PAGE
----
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By Dave Saltzer, AngelsWin.com Senior Writer - 

Twitterpation [twi-ter-pey-shuh-n]—noun
1.    The senseless act of incessantly refreshing one’s Twitter account expected updated news on some event until the battery on one’s cell phone is completely drained.
2.    A severe and damaging mental disease that causes the condition above that can also cause nerve damage to the thumb and fingers.

Used in a sentence
Dave’s severe twitterpation led to the car crash creating a 4-hour delay on the I-5.

Admit it. You’ve got it. It’s like an itch you can’t stop scratching; your skin is raw and bloody and yet you still scratch at the scabs. You’ve got twitterpation.

The roots of the disease are obvious: After another frustrating season in which the Angels did not make the playoffs, you, like all fans wanted to see the Angels improve for the 2014 season. The needs were obvious: pitching, pitching, pitching, and 3B. Their ability to fill the needs were limited. The Angels could resign Vargas and trade Trumbo and/or Kendrick. The problem, Mr. Moreno seemingly would not go beyond the luxury tax, making a trade the most likely way for the team to improve.

And then it began. Although almost impossible to diagnose at the time, the well-trained professional could have detected it when the World Series ended. Players could declare free agency. Almost like a little twitch you were aware of it; you had to check in and get the latest news on the Angels.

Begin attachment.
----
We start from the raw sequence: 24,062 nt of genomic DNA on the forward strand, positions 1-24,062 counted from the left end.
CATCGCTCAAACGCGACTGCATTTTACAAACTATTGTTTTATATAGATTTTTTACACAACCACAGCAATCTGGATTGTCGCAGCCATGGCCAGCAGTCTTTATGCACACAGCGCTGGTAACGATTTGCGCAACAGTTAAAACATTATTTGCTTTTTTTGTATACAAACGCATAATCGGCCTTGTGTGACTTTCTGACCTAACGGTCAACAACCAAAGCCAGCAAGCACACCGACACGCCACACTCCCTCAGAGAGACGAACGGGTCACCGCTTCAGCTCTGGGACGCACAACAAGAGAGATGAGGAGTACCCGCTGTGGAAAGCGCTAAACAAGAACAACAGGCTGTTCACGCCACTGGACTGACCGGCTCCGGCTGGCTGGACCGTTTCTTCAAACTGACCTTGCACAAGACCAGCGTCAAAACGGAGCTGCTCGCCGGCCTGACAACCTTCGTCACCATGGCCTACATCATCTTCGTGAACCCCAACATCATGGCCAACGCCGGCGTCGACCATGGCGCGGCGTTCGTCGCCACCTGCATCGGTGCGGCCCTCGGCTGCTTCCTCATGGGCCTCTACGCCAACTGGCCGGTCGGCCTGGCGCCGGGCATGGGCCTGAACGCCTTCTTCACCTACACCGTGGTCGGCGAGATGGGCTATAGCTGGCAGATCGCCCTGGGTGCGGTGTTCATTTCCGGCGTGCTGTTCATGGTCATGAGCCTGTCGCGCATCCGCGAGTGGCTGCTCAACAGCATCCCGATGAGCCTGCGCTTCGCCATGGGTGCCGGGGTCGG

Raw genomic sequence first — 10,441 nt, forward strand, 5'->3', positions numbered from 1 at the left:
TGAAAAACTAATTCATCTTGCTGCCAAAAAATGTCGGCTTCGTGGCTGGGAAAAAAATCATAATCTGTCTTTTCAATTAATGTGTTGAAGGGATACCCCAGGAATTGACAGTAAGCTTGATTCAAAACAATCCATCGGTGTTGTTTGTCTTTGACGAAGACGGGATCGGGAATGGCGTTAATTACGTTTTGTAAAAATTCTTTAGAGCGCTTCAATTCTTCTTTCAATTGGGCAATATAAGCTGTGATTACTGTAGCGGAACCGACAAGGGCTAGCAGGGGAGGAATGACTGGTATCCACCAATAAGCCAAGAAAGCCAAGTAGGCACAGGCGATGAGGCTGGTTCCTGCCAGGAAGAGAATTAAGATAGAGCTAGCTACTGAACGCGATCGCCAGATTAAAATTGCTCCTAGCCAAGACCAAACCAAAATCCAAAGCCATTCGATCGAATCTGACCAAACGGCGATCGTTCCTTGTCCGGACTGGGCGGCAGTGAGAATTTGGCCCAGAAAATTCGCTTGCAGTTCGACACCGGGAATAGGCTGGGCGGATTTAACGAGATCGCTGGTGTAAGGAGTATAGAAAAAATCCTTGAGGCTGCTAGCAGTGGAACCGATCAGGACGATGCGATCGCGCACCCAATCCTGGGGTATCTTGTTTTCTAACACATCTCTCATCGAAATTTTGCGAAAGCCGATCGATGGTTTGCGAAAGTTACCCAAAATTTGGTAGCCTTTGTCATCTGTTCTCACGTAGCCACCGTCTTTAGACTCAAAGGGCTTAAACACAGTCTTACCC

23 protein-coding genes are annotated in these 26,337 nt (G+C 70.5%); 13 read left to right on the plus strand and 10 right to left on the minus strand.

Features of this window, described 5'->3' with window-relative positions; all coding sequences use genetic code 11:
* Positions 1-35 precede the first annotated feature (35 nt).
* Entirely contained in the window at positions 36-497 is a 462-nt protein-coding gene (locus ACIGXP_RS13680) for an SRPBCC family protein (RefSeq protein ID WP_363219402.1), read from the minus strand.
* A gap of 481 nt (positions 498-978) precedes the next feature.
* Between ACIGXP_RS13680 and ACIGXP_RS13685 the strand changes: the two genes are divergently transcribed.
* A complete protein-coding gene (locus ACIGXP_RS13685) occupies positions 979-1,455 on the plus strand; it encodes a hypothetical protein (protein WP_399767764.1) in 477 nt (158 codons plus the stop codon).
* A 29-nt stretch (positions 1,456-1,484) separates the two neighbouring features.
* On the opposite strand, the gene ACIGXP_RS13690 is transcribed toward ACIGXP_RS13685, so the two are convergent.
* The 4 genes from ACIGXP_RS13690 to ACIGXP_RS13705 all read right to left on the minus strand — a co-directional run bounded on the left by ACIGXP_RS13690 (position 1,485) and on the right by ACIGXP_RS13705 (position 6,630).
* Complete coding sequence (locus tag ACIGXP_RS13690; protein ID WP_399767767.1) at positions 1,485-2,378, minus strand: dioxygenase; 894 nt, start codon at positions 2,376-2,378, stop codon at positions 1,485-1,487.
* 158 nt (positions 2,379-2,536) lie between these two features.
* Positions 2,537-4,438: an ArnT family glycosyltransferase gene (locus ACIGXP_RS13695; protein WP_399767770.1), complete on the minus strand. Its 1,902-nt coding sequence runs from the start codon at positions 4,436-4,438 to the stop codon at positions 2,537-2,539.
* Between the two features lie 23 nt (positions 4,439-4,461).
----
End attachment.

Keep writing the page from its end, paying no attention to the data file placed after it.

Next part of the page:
Although the prognosis of the disease is certain, the course of the disease is slow at first. After the World Series you would check in on Twitter every day or two. You’d log into AngelsWin.com to see if you missed anything from any other source, but you could quickly satiate your need for information with relative ease. You were hardly aware that you had the disease or to what depths it would take you.

Once the free agency period was over, the disease calmed down. There were other problems to deal with; the disease was being coy with you as it afflicted fans from other teams that were making moves. You felt their pain, but little did you know how their afflictions would make your pangs worse.

Although scientists have been hard at work studying the disease for years, they have yet to determine all the pathways for the disease. What they have noticed is that as people in one part of the country become affected by the disease it seems to induce flare ups in other parts of the country. However, for some unknown reason, the subsequent flare ups are more acute than the prior episode.

For you, this meant one thing: As the Angels failed to make moves in the offseason, it made your twitterpation worse. As the frequency of the urge to itch grew, you sought out others with the same disease. You returned to AngelsWin.com every day just to see how others were dealing with the silence of the offseason.